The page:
“Alex was my first startup boss [at Parsley Health] who spotted my application for a phone receptionist job and decided to bet on me. He would always find ways to throw me into the water with just enough discomfort that I would be able to really push myself and succeed,” she reflected.


“Pritham was my first boss at Goldman Sachs. From my first day on the job, he took my opinions seriously and never made me feel like I was just a ‘lowly analyst,’” she continued. “We even earned a reputation on the floor for regularly having loud heated discussions (borderline arguments) about strategy, data, life and everything in-between.”


Spearheading a Movement


Growing up in a single-parent, immigrant household, Leibowitz, the first person in her family to attend college, said co-founding Debbie was deeply personal.


“My family had no access to proper financial literacy and has struggled with debt cycle for many years,” the Debbie CEO noted. “I started Debbie because I personally experienced crushing debt and was very frustrated with existing solutions.”


To this end, she said the Debbie app is a “very unique marketplace platform,” which can match young users with a credit union and streamline the onboarding process.


“The goal is to build a single-click experience to apply for membership — we already have all the necessary data, all we need to do is open that account,” she told Finopotamus. “We’re spearheading a movement to attract young consumers to credit unions again. This will be much more powerful when it’s done as a nationwide platform with a united message as opposed to each individual credit union having to fend for themselves.”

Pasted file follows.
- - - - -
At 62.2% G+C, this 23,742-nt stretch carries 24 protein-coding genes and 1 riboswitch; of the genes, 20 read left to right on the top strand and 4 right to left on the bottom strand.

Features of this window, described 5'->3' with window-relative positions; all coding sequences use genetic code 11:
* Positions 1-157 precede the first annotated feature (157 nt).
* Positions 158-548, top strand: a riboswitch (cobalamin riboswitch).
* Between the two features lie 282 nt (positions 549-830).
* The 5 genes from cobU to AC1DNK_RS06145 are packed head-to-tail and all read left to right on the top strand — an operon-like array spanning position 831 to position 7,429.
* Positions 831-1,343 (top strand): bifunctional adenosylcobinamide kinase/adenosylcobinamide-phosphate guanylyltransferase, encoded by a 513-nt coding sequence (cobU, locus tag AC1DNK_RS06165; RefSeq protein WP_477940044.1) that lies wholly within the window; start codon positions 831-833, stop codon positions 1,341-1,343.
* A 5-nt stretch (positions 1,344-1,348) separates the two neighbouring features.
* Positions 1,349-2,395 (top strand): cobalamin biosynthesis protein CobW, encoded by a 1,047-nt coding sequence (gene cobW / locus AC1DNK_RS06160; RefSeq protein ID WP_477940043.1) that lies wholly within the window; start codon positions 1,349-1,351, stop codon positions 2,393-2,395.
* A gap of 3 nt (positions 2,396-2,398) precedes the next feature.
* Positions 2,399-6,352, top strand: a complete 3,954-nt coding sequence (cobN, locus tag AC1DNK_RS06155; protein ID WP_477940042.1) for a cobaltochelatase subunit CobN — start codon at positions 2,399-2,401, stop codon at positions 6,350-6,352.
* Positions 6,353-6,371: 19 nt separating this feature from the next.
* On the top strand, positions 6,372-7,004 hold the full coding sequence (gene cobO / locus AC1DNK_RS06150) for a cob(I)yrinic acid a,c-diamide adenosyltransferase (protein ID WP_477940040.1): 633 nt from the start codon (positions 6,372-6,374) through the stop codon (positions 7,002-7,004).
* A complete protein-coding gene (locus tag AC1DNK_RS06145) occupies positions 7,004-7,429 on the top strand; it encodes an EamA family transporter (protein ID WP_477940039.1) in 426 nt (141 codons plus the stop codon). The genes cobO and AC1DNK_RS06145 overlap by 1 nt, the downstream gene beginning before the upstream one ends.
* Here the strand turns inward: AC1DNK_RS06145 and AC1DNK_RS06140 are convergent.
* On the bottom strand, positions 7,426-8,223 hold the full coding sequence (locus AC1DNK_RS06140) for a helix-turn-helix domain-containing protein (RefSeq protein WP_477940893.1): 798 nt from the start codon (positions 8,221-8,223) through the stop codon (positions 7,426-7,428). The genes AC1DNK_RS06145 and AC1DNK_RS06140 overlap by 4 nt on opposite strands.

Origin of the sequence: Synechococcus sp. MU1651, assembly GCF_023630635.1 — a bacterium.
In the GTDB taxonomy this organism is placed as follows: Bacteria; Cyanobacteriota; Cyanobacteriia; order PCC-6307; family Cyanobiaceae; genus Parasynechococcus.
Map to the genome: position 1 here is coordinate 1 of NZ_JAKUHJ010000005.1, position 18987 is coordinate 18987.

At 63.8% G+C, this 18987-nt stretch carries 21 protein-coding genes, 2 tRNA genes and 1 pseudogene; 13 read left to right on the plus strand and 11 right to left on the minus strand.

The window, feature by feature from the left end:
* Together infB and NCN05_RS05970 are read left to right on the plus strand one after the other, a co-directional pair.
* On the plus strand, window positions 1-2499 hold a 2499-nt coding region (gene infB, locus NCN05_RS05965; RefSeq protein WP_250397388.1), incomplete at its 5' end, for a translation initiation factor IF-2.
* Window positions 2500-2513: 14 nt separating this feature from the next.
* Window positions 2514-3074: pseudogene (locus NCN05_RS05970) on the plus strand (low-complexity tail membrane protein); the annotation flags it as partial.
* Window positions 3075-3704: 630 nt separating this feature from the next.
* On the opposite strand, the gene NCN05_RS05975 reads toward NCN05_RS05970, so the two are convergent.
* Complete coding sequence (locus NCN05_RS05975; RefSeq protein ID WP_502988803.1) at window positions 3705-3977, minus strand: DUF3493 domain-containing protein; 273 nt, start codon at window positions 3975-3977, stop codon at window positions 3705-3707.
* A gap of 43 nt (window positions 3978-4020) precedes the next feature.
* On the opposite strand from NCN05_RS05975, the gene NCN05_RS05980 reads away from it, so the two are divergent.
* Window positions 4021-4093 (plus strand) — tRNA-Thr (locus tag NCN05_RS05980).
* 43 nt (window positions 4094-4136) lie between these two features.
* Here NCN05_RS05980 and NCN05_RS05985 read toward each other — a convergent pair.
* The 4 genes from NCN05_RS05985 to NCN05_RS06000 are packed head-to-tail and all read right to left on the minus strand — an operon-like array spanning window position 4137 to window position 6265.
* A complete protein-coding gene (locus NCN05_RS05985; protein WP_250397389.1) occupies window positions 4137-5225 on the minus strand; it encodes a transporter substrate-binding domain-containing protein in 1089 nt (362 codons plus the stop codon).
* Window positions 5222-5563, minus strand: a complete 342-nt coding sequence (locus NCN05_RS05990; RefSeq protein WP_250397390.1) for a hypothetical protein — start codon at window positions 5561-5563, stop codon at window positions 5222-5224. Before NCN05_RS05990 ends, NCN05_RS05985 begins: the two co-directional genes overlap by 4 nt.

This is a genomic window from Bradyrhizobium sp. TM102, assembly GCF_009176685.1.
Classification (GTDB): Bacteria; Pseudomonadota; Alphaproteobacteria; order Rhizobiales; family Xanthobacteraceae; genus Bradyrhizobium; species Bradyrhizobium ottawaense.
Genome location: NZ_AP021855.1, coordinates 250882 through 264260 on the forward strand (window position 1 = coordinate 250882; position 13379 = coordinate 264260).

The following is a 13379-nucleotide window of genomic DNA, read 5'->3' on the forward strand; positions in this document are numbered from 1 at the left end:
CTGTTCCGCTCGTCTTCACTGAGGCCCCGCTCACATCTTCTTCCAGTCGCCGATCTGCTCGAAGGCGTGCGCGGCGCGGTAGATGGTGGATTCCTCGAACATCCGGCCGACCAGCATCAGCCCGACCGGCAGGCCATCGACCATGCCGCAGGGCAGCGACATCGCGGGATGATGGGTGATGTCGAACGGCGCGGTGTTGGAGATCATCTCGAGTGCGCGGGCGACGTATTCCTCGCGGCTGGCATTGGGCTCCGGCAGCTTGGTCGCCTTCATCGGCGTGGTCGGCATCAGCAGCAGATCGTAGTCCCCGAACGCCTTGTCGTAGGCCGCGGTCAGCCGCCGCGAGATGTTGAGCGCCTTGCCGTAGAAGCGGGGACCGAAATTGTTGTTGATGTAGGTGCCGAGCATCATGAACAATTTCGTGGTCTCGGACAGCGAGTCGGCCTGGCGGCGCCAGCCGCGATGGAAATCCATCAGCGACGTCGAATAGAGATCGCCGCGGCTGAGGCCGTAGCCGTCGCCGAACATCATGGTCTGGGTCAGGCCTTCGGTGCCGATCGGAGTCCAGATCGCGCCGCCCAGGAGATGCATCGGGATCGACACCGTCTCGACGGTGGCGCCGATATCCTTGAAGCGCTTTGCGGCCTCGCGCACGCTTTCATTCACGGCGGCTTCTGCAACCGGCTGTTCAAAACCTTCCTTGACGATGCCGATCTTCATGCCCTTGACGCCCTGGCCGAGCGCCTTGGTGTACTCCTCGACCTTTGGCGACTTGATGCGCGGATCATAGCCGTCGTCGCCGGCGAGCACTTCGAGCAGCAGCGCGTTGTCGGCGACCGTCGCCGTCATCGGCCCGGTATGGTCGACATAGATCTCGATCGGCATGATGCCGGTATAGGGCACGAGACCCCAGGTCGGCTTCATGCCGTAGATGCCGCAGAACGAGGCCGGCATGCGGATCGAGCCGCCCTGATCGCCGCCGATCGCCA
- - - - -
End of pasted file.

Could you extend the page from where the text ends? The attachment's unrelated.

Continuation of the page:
In recent years, she said more credit unions are “fixing their plumbing,” noting a renewed focus on account opening, underwriting and digital-first initiatives.


“I always say this to the credit unions we talk to: ‘Once you have your plumbing in order, we’ll bring young folks to your house.’ These plumbing solutions also help streamline integrations with fintechs,” she said. “For example, many credit unions are now using standardized solutions that make it easier for us to plug them into the marketplace very easily.”


Leibowitz offered another use case example. “If you are working with Clutch, Mantl, Narmi or Glide, we can start creating new members through those vendors very easily and scale quickly.”


Here to Help


Noting that digital onboarding and digital banking needs are “basic table stakes,” Leibowitz said rather than “playing tech catch up” with bigger banks and challenger banks like Apple, the credit union industry should focus on its strengths.


“Credit unions are going to win by building technology with purpose, technology that serves members in a very personalized way that large banks won’t build,” she offered. “For example, MSU Federal Credit Union is doing some really interesting work to branch out into smaller digital banking platforms that serve very specific needs.”


By partnering with like-minded fintechs, Leibowitz believes these tech-related credit union goals will not only be met, but expectations will be exceeded.


“These partnerships can help credit unions continue to focus on the thing they do best: serving members with financial services that help them achieve their goals,” she said. “Us fintechs are here to help you build the tech to scale this amazing mission and reach many more consumers in need.”